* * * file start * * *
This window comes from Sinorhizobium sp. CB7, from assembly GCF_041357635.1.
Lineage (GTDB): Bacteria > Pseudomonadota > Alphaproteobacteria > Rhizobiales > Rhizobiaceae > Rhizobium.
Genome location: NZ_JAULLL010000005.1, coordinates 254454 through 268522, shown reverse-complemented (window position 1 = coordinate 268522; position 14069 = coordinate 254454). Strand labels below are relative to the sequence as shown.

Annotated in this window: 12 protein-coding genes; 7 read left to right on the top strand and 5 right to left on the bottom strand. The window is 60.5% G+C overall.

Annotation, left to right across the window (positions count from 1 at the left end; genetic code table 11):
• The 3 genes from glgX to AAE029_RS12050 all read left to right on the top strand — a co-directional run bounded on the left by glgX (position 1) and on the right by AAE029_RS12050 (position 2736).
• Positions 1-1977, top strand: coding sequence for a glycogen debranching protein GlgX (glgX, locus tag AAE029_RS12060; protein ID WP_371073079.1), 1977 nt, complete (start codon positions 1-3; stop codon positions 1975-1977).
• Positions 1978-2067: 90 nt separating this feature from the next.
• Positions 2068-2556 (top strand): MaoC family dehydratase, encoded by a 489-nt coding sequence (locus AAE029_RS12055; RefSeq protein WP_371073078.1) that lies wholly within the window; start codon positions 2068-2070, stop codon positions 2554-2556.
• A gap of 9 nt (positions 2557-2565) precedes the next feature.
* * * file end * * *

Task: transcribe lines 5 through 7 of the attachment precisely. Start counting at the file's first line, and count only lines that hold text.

Annotation, left to right across the window (positions count from 1 at the left end; genetic code table 11):
• The 3 genes from glgX to AAE029_RS12050 all read left to right on the top strand — a co-directional run bounded on the left by glgX (position 1) and on the right by AAE029_RS12050 (position 2736).
• Positions 1-1977, top strand: coding sequence for a glycogen debranching protein GlgX (glgX, locus tag AAE029_RS12060; protein ID WP_371073079.1), 1977 nt, complete (start codon positions 1-3; stop codon positions 1975-1977).